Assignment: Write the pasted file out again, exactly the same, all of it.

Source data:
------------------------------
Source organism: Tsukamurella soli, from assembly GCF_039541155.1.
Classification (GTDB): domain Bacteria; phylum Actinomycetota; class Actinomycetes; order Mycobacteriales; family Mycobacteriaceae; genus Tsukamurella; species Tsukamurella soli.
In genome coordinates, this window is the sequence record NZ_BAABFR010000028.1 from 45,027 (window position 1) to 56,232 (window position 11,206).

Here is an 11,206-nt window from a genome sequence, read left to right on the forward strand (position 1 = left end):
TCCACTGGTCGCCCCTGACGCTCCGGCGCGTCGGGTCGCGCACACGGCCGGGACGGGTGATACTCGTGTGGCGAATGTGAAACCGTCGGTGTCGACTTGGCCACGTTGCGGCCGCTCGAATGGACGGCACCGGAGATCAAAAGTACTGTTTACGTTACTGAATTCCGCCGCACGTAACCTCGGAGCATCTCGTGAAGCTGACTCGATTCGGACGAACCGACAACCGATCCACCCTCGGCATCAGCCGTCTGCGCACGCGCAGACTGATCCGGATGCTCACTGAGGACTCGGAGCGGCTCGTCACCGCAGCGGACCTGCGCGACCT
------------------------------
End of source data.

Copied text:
Source organism: Tsukamurella soli, from assembly GCF_039541155.1.
Classification (GTDB): domain Bacteria; phylum Actinomycetota; class Actinomycetes; order Mycobacteriales; family Mycobacteriaceae; genus Tsukamurella; species Tsukamurella soli.
In genome coordinates, this window is the sequence record NZ_BAABFR010000028.1 from 45,027 (window position 1) to 56,232 (window position 11,206).

Here is an 11,206-nt window from a genome sequence, read left to right on the forward strand (position 1 = left end):
TCCACTGGTCGCCCCTGACGCTCCGGCGCGTCGGGTCGCGCACACGGCCGGGACGGGTGATACTCGTGTGGCGAATGTGAAACCGTCGGTGTCGACTTGGCCACGTTGCGGCCGCTCGAATGGACGGCACCGGAGATCAAAAGTACTGTTTACGTTACTGAATTCCGCCGCACGTAACCTCGGAGCATCTCGTGAAGCTGACTCGATTCGGACGAACCGACAACCGATCCACCCTCGGCATCAGCCGTCTGCGCACGCGCAGACTGATCCGGATGCTCACTGAGGACTCGGAGCGGCTCGTCACCGCAGCGGACCTGCGCGACCT